Drabek uses his contextual account to argue for the possibility of truly feminist pornography (note: there already exists pornography that is classed as feminist). That is to say, sexually explicit material that does not have a subordinating effect but actually helps to reverse or breakdown sources of gender discrimination and oppression. His argument makes sense in light of the contextual account. If content doesn’t matter (or doesn’t matter that much) then it should be possible to create contexts in which pornographic materials are produced and used in a way that does not support subordination. Drabek gives some illustrations towards the end of his paper. He suggests that feminist pornography tends to have educative and political intentions and uses.
I find this idea interesting. I quite agree that context matters, but I have some resistance to the notion that content doesn’t have a significant part to play. To be clear, Drabek never says that content counts for nothing. He just says it isn’t the major driving force. What I wonder, however, is whether certain types of pornographic material have context-insensitive meanings. Or, to put it another way, whether certain social and material contexts are so widely-shared that content ends up playing a decisive role in their meaning and broader social significance.
This is something I explored in previous posts about virtual rape and virtual child sexual abuse. There, I looked at work done by Stephanie Patridge on the possibility of incorrigible social meanings. Her suggestion was that some content will have a meaning that is relatively invariant across contexts. Examples in her papers included racist jokes and images, as well as some sexually explicit material, e.g. material depicting racially motivated sexual violence or rape fantasies. The meaning attached to such content was, according to her, incorrigible (i.e. incapable of being revised or changed). Patridge’s argument was thought-provoking but in the end even she seemed to acknowledge that there were contexts in which such seemingly incorrigible meanings could be altered. For instance, somebody from a racial minority could use racist imagery to make a political point or to educate social peers. (It seems that Drabek’s vision of feminist pornography is somewhat similar.)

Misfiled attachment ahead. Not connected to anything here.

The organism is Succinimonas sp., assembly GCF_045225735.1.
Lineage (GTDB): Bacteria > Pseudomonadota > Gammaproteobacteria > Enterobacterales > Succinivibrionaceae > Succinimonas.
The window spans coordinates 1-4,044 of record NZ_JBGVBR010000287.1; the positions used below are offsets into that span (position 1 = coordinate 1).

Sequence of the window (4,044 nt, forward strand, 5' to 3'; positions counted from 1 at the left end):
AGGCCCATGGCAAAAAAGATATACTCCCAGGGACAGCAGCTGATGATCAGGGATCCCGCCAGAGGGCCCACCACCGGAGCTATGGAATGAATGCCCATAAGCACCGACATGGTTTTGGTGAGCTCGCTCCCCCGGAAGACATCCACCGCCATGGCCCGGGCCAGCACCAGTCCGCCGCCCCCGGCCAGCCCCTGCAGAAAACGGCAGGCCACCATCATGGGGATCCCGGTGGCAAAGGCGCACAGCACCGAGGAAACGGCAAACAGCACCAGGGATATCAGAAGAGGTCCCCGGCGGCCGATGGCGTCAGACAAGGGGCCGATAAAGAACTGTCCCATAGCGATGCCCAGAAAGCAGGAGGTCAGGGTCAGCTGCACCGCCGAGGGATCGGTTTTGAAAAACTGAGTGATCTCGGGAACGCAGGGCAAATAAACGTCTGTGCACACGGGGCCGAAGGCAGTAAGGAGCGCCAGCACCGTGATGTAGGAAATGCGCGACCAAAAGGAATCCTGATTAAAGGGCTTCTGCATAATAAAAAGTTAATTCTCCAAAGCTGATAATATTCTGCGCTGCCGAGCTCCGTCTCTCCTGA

But Patridge refined her argument and suggested that although some people could use transgressive imagery and content in a positive way, those who used it for humour or sexual gratification could not. So if you were sexually gratified by images of rape or sexual violence, then we were probably always going to be entitled to make negative inferences about your moral character, or the character of the society that encouraged you, or the likely social effects of your being gratified. The upshot was that content and context both mattered. In some cases, the context is relatively invariant and hence the meaning that attaches to the content is also relatively invariant.
This doesn’t contradict or undermine the contextual view. It does, however, highlight an important consequence of it. If we can change the context in which pornography is produced and used, we might be able to change the meaning that attaches to its content. But if the context is difficult to change, then we may not. The reality is that the context in which pornography is consumed and used is one involving sexual gratification (Drabek accepts this in his paper). To put it bluntly: people try to get off on pornographic material. That aspect of the context is relatively invariant. Yes, sometimes pornographic material might be displayed for artistic and educative reasons, but those occasions are pretty infrequent. Given the relative fixity of the context, I suspect that the meaning attaching to particular kinds of pornographic content is also going to be relatively invariant. It will be very hard to reform the meaning (and hence the social effect) of certain sexually explicit materials. Only changes to the content will have that effect. This is what is striking to me about the S&M example given by Drabek. It’s only because that material includes, in his characterisation, documented discussions of affirmative consent and boundary-setting that it is saved from being problematic. If you stumbled upon images of women (seemingly) being tortured, raped and humiliated, and used that imagery for the purposes of sexual gratification without knowing about those discussions of affirmative consent and boundary setting, then there would be something problematic about it. The content of the material is what changes our moral perception.
In short, in some cases the context of usage is so fixed that content is the only thing that can make a difference. In those cases, content will count for a great deal.